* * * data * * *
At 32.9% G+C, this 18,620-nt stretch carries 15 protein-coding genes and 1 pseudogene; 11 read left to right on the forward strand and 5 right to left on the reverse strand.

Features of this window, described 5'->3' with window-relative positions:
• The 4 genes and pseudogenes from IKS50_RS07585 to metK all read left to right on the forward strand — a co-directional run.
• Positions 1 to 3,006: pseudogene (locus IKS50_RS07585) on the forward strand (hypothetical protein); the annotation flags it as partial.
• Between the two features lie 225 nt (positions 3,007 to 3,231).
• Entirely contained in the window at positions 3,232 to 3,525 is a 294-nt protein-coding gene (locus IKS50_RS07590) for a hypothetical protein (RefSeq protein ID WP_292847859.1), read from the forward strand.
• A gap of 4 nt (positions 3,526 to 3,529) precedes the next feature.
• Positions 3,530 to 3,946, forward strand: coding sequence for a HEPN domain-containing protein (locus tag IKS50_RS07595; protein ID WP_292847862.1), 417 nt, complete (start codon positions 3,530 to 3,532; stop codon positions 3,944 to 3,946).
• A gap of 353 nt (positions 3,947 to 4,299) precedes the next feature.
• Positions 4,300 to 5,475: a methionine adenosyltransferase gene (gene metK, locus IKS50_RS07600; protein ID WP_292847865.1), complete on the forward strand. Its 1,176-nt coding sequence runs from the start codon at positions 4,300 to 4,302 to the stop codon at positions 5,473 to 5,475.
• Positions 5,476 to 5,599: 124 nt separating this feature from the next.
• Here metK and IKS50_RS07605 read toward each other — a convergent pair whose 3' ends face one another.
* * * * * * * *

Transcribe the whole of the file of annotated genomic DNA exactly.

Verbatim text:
At 32.9% G+C, this 18,620-nt stretch carries 15 protein-coding genes and 1 pseudogene; 11 read left to right on the forward strand and 5 right to left on the reverse strand.

Features of this window, described 5'->3' with window-relative positions:
• The 4 genes and pseudogenes from IKS50_RS07585 to metK all read left to right on the forward strand — a co-directional run.
• Positions 1 to 3,006: pseudogene (locus IKS50_RS07585) on the forward strand (hypothetical protein); the annotation flags it as partial.
• Between the two features lie 225 nt (positions 3,007 to 3,231).
• Entirely contained in the window at positions 3,232 to 3,525 is a 294-nt protein-coding gene (locus IKS50_RS07590) for a hypothetical protein (RefSeq protein ID WP_292847859.1), read from the forward strand.
• A gap of 4 nt (positions 3,526 to 3,529) precedes the next feature.
• Positions 3,530 to 3,946, forward strand: coding sequence for a HEPN domain-containing protein (locus tag IKS50_RS07595; protein ID WP_292847862.1), 417 nt, complete (start codon positions 3,530 to 3,532; stop codon positions 3,944 to 3,946).
• A gap of 353 nt (positions 3,947 to 4,299) precedes the next feature.
• Positions 4,300 to 5,475: a methionine adenosyltransferase gene (gene metK, locus IKS50_RS07600; protein ID WP_292847865.1), complete on the forward strand. Its 1,176-nt coding sequence runs from the start codon at positions 4,300 to 4,302 to the stop codon at positions 5,473 to 5,475.
• Positions 5,476 to 5,599: 124 nt separating this feature from the next.
• Here metK and IKS50_RS07605 read toward each other — a convergent pair whose 3' ends face one another.